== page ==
David R. Henderson  

Chad Seagren on Service in a Free Society

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Notes From the Field... Liberty, Population, and Cogni...

Today, while most Americans celebrate, quite appropriately, the killing of a mass murderer, Osama bin Laden, we are likely to hear encomiums to people in the U.S. military. In the May Econlib Feature Article, one member of that military, Major Chad Seagren of the U.S. Marine Corps, takes on General Stanley McChrystal's narrow view of service. Chad is an economist with a Ph.D. from George Mason University and as assistant professor at the Naval Postgraduate School in Monterey. I am proud to call him a colleague and, increasingly, a friend.

Here's an excerpt:

Many people think that service to one's country must mean military service. I agree with McChrystal that this interpretation is far too narrow. But if the General would only take his own advice and widen his vision of what it means to serve, he would see that literally millions of Americans diligently serve their country every day. Simply put, in a free society, a person who participates in the market serves his or her countrymen in an immensely powerful way.

In discussing those who serve their fellow men and women, Chad writes:
They repair air conditioning units, wait tables at restaurants, operate machines that make Petri dishes, build websites, and drive delivery trucks.


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CATEGORIES: Economic Philosophy



COMMENTS (7 to date)
chris writes:

I for one do not celebrate the extra-legal state-sanctioned assassination of anyone. Other than that....i agree with you wholeheartedly..

Tracy W writes:

I spend a chunk of time pointing out this to people, that in a well-functioning market society people working in market-driven jobs are typically providing more to their fellow citizens than they get paid. It's in response to the common argument that society has the right to tax people as much as the government of the day chooses, because we all gain so much from being in society.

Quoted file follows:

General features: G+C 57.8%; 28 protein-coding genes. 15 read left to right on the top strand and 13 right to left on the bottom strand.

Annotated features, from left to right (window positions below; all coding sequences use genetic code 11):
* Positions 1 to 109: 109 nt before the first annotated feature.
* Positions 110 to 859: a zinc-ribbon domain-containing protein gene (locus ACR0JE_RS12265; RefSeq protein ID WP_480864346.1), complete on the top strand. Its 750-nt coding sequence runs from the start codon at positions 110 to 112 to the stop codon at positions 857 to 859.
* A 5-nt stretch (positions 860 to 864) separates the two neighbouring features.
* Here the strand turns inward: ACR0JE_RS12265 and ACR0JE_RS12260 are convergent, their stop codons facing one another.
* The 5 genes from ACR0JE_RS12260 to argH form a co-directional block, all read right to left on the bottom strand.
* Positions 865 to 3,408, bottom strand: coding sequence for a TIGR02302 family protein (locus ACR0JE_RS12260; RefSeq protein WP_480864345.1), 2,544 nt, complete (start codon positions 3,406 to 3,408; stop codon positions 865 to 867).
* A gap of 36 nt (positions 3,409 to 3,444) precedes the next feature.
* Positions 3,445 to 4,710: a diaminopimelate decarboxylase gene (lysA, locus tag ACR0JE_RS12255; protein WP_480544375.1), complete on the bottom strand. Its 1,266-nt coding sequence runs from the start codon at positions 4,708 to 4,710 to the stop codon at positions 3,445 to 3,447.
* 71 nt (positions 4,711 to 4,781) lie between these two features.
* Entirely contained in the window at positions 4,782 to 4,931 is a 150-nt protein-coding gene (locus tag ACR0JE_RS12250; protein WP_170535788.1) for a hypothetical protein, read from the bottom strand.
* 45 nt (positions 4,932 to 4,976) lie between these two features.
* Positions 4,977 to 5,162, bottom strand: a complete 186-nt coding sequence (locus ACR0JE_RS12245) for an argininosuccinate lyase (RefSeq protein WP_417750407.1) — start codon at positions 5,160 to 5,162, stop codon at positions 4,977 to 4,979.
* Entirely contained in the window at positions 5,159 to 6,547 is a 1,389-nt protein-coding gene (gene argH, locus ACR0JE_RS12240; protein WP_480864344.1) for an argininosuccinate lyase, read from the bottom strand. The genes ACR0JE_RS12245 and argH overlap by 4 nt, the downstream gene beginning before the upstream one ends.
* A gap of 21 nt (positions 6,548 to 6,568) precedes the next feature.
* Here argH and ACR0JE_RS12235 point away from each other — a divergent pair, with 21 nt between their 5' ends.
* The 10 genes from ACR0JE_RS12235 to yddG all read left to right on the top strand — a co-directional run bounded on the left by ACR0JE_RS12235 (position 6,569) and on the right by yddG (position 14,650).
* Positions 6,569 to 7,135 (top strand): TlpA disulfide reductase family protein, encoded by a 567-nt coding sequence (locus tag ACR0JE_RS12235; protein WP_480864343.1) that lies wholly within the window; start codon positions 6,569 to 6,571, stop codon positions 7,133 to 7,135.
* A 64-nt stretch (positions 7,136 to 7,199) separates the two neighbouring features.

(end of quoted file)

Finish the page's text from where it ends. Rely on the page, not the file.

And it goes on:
(Of course, it is possible for a society to have rules that financially reward something that is actually bad for society overall, eg open-access fisheries encourage over-fishing, but in that case the logical response is to change the rules, not to tax people who happen to earn a lot of money that way).

David R. Henderson writes:

Thanks, chris and Tracy W.
chris, I understand your viewpoint and I'm sympathetic to it. What makes me sympathetic, though, is that I would have wanted Osama bin Laden to be taken alive and put on trial. The problem is that had he been taken alive, the U.S. government probably would have tortured him. All along, I advocated, not a war on Afghanistan, but an international focused manhunt. I spoke about that on the BBC last night. It would have been much cheaper and would have saved thousands of lives.

Daniel Klein writes:

Excellent essay by Chad.

Congratulations to Chad, whom I knew when he took my Economic Philosophy course and critically examined property as a "bundle of rights."

Chad, if you're out there, a "bundle of rights" symposium is coming in Econ Journal Watch in September.

Chad Seagren writes:

Thanks, Dan. As you can see, your class certainly had a positive impact on my thinking.

Mr. Econotarian writes:

Public signalling of the mythology of the brave & righteous warrior is part of the military pay package, especially during times of conscription. Otherwise we would need to pay them more.

Robert Book writes:

I am not sure that EVERYONE who "participates in the market" necessarily "serves his or her countrymen." Suppose, for example, someone lobbies the government to create some burdensome regulation, then "participates in the market" by offering services to make compliance with that regulation less costly than it would be without those services.

While this sort of thing certainly involves a minority of market participants, it's not exactly negligible.

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